Deakin Law Clinic: a training ground for tomorrow's lawyers

Studying law in a classroom is one thing. But what if you could underpin that academic training by representing real-life clients that desperately need your help?

Deakin Law Clinic is Deakin Law School’s teaching law firm where law students in their final years attend placement 1.5 days a week during the 11-week trimester. Students interview clients, manage client matters and assist their supervising lawyers and clients by drafting legal advice and court documents, including court orders and court submissions.

Deakin Law Clinic provides free legal assistance to eligible clients across five different practice areas of civil law, employment law, family law, criminal law and policy advocacy law. Policy advocacy law practice is offered to students online and the remaining practice areas operate out of our Geelong office at the Waterfront campus or our office at Deakin Downtown in Melbourne Docklands precinct.

'We take clients who are unable to access justice,' says clinical solicitor Rebecca Tisdale, who was named Not-for-profit Lawyer of the Year in the 2018 Women in Law Awards for her work with the clinic.

'It might be that they can't afford to pay for legal services or because they're from a culturally and linguistically diverse background, they're experiencing domestic violence, or perhaps they're Indigenous. Or because they have a matter that’s in the public interest.'

Learning the art of empathy

Principal solicitor Michele Tucker says the clinic’s family law practice often involves clients who have experienced family violence.

‘We have assisted clients to resolve parenting matters and at times negotiate small property settlements on their behalf,' says Tucker.

'These clients often cannot afford legal assistance or due to their circumstances find it difficult to navigate the family law system. Our assistance enables clients to achieve a fair outcome so they can move on with their lives after what has usually been a very distressing time during their relationship breakdown.'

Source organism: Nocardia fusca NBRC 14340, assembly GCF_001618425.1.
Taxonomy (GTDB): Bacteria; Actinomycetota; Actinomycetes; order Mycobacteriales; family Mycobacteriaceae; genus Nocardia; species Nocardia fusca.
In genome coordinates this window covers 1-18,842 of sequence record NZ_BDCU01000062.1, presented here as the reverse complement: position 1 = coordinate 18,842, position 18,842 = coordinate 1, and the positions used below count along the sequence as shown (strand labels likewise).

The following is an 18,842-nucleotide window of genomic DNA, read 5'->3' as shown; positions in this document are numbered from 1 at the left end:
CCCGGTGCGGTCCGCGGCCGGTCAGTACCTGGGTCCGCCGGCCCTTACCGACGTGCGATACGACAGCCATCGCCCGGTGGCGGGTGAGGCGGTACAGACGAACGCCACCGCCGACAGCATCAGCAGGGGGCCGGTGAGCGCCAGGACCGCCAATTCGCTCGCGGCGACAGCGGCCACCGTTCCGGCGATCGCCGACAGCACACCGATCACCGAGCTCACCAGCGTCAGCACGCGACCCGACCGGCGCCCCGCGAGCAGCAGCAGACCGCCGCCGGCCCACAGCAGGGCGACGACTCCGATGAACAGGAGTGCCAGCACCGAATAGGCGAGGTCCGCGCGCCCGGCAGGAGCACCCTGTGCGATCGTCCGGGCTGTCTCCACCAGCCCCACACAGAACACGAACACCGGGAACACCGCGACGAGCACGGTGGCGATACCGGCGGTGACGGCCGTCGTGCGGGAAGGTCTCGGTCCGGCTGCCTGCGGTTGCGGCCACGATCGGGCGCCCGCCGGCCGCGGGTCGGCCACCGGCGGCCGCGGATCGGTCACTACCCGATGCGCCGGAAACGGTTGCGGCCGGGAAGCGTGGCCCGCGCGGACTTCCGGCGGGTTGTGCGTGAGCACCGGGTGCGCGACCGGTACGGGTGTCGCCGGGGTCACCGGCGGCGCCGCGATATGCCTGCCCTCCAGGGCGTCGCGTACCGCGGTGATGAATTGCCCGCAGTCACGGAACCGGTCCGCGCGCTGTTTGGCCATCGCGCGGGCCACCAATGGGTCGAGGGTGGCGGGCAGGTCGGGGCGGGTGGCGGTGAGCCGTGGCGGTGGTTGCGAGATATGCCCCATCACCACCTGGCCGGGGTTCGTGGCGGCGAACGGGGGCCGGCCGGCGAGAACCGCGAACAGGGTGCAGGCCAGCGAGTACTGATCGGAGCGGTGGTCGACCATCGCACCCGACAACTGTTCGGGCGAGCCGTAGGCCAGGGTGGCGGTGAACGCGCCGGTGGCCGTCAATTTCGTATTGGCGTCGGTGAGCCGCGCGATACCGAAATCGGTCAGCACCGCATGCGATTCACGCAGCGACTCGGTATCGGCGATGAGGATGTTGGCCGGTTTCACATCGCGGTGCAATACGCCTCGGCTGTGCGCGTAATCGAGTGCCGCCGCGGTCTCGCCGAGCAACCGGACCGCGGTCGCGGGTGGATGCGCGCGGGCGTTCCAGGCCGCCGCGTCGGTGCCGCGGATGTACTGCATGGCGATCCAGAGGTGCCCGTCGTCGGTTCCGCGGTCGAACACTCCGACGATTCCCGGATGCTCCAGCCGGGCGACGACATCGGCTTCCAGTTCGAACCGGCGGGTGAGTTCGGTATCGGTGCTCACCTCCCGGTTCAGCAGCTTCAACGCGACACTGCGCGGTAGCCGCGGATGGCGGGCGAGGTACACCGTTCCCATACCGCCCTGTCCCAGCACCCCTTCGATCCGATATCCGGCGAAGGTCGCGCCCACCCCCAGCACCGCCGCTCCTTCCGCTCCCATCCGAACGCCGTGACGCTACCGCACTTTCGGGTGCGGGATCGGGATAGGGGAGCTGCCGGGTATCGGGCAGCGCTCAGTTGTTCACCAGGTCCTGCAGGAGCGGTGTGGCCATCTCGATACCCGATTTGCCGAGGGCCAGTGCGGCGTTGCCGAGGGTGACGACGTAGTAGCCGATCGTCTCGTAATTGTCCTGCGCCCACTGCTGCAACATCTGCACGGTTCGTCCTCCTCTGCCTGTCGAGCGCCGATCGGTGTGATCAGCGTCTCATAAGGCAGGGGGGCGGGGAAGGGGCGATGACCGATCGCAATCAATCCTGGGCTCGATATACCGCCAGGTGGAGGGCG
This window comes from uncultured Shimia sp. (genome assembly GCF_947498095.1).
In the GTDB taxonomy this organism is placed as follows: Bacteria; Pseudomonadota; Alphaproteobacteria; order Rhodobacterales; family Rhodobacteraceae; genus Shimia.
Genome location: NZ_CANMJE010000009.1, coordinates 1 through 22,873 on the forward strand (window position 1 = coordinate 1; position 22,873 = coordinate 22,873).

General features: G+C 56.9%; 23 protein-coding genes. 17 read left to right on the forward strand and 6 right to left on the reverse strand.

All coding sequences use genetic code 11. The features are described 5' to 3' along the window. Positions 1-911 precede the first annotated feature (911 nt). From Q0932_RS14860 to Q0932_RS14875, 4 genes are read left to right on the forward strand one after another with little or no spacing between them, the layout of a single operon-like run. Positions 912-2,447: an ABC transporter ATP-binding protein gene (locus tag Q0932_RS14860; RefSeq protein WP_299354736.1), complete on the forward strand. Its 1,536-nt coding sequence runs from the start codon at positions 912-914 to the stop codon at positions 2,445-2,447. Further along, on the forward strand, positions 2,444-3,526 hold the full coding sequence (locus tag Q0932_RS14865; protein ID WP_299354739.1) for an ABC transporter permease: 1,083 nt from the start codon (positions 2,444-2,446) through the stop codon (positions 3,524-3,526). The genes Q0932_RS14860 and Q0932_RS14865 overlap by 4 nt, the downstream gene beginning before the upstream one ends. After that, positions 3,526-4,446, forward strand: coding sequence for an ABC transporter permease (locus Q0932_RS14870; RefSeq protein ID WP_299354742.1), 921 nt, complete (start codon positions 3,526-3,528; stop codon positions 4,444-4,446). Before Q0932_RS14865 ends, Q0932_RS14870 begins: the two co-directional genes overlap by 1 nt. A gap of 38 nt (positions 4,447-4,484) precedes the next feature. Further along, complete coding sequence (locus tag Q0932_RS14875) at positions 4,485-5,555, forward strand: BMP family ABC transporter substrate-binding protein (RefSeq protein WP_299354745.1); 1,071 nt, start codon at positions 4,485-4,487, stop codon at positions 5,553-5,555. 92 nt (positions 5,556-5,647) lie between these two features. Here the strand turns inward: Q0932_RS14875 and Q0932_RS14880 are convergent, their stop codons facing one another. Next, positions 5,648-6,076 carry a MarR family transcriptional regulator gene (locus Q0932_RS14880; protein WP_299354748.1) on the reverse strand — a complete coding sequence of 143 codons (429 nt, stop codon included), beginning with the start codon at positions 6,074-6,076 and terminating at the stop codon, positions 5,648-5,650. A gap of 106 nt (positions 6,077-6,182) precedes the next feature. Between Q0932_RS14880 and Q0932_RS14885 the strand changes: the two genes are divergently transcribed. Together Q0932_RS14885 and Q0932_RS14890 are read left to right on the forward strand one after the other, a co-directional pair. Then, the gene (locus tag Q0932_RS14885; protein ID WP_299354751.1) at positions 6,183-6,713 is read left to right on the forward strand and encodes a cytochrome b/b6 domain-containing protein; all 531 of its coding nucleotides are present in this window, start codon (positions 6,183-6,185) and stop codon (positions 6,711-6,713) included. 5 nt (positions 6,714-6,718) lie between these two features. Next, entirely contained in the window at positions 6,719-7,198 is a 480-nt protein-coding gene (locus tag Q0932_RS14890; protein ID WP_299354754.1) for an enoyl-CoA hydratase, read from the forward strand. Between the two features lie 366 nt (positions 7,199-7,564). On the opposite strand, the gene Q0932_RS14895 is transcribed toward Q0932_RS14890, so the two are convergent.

Tucker says working on these types of matters not only teaches students practical legal skills but also gives them exposure to those less fortunate.

'Family law can be an extremely challenging area because you're often seeing people who are desperate, who are really traumatised,' she says.

'It’s having the skills and encouraging the students to have that required empathy, the required professionalism, the innate understanding, the humanity to say "look this person is really struggling, they're going through a traumatic process".'

A high-profile murder case

Deakin Law Clinic made headlines after being involved in a historic decision in late 2018 to grant a young Indigenous man in the Northern Territory eventual early release from prison.

Zak Grieve had been jailed under the Territory's controversial mandatory sentencing laws for his role in a murder plot he ultimately didn't go through with.

'He wasn't physically present at the time of the crime, but he was found guilty of murder and mandatorily sentenced to life imprisonment with a minimum non-parole period of 20 years,' Tisdale says.

Deakin Law Clinic lawyers and students worked with a broader team of barristers, including Professor Felicity Gerry QC, a member of Deakin Law School, to petition the Administrator of the Territory on Grieve's behalf.

While the legal team fought for Grieve's immediate release, the result was an eight-year reduction in his non-parole period. It was the first-time mercy has been granted for a serious crime in the Northern Territory since 1978.

What sets Deakin Law Clinic apart?

Deakin students are encouraged to gain as much practical experience as possible, which can include an internship at an external law firm.

However, it will likely be a different experience than a placement at the Deakin Law Clinic, Tisdale says.

‘I would say clinical legal education offers students an incredible experience to learn in an environment where it‘s been set up specifically for their learning, a teaching practice, as opposed to potentially going into a firm or an external location where they‘re very much focused on their practice and having students is a secondary thing,' she says.

Career benefits

Tisdale says that as well as greatly improving their skills, the experience can help students launch their career – perhaps with the help of a reference from the clinic.

'It (the experience) looks really good on their CV,' she says. 'The clinic teaches them the skills that they might not develop at any other point during their degree that they can then talk about in an interview for another role.'

Want a law degree that’s flexible and practical? Discover Deakin’s Bachelor of Laws.